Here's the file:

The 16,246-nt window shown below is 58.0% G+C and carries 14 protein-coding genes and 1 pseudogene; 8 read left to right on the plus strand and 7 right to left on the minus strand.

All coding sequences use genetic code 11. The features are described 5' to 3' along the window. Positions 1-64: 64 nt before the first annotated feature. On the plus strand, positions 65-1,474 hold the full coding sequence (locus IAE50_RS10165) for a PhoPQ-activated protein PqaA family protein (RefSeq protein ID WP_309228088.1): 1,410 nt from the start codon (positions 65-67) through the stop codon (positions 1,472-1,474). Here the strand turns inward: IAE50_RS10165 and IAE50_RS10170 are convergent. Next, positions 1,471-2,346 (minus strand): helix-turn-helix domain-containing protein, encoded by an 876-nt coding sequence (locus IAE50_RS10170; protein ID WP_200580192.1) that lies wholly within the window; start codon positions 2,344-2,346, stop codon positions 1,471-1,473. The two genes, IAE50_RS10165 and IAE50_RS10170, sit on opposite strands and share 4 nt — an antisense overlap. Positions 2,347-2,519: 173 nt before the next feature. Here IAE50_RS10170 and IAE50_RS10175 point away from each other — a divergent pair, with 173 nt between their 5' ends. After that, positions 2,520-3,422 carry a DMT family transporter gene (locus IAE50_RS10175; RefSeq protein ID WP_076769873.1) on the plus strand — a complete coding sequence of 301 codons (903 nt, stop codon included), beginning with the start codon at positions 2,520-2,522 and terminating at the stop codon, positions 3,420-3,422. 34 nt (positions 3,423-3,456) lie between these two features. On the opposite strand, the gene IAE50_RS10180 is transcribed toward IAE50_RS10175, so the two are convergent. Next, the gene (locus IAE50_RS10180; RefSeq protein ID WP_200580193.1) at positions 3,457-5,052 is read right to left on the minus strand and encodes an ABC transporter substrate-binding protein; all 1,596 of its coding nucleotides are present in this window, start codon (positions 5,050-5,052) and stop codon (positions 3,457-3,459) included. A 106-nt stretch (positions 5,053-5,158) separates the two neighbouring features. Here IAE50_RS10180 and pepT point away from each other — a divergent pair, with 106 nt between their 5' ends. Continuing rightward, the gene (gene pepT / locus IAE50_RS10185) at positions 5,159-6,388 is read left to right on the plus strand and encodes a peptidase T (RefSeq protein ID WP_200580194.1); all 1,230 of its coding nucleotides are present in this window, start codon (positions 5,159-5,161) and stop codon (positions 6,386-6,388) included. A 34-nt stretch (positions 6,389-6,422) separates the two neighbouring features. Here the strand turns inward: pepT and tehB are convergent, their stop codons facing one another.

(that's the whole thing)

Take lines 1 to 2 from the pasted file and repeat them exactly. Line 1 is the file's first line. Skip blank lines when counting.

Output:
The 16,246-nt window shown below is 58.0% G+C and carries 14 protein-coding genes and 1 pseudogene; 8 read left to right on the plus strand and 7 right to left on the minus strand.

All coding sequences use genetic code 11. The features are described 5' to 3' along the window. Positions 1-64: 64 nt before the first annotated feature. On the plus strand, positions 65-1,474 hold the full coding sequence (locus IAE50_RS10165) for a PhoPQ-activated protein PqaA family protein (RefSeq protein ID WP_309228088.1): 1,410 nt from the start codon (positions 65-67) through the stop codon (positions 1,472-1,474). Here the strand turns inward: IAE50_RS10165 and IAE50_RS10170 are convergent. Next, positions 1,471-2,346 (minus strand): helix-turn-helix domain-containing protein, encoded by an 876-nt coding sequence (locus IAE50_RS10170; protein ID WP_200580192.1) that lies wholly within the window; start codon positions 2,344-2,346, stop codon positions 1,471-1,473. The two genes, IAE50_RS10165 and IAE50_RS10170, sit on opposite strands and share 4 nt — an antisense overlap. Positions 2,347-2,519: 173 nt before the next feature. Here IAE50_RS10170 and IAE50_RS10175 point away from each other — a divergent pair, with 173 nt between their 5' ends. After that, positions 2,520-3,422 carry a DMT family transporter gene (locus IAE50_RS10175; RefSeq protein ID WP_076769873.1) on the plus strand — a complete coding sequence of 301 codons (903 nt, stop codon included), beginning with the start codon at positions 2,520-2,522 and terminating at the stop codon, positions 3,420-3,422. 34 nt (positions 3,423-3,456) lie between these two features. On the opposite strand, the gene IAE50_RS10180 is transcribed toward IAE50_RS10175, so the two are convergent. Next, the gene (locus IAE50_RS10180; RefSeq protein ID WP_200580193.1) at positions 3,457-5,052 is read right to left on the minus strand and encodes an ABC transporter substrate-binding protein; all 1,596 of its coding nucleotides are present in this window, start codon (positions 5,050-5,052) and stop codon (positions 3,457-3,459) included. A 106-nt stretch (positions 5,053-5,158) separates the two neighbouring features. Here IAE50_RS10180 and pepT point away from each other — a divergent pair, with 106 nt between their 5' ends. Continuing rightward, the gene (gene pepT / locus IAE50_RS10185) at positions 5,159-6,388 is read left to right on the plus strand and encodes a peptidase T (RefSeq protein ID WP_200580194.1); all 1,230 of its coding nucleotides are present in this window, start codon (positions 5,159-5,161) and stop codon (positions 6,386-6,388) included. A 34-nt stretch (positions 6,389-6,422) separates the two neighbouring features. Here the strand turns inward: pepT and tehB are convergent, their stop codons facing one another.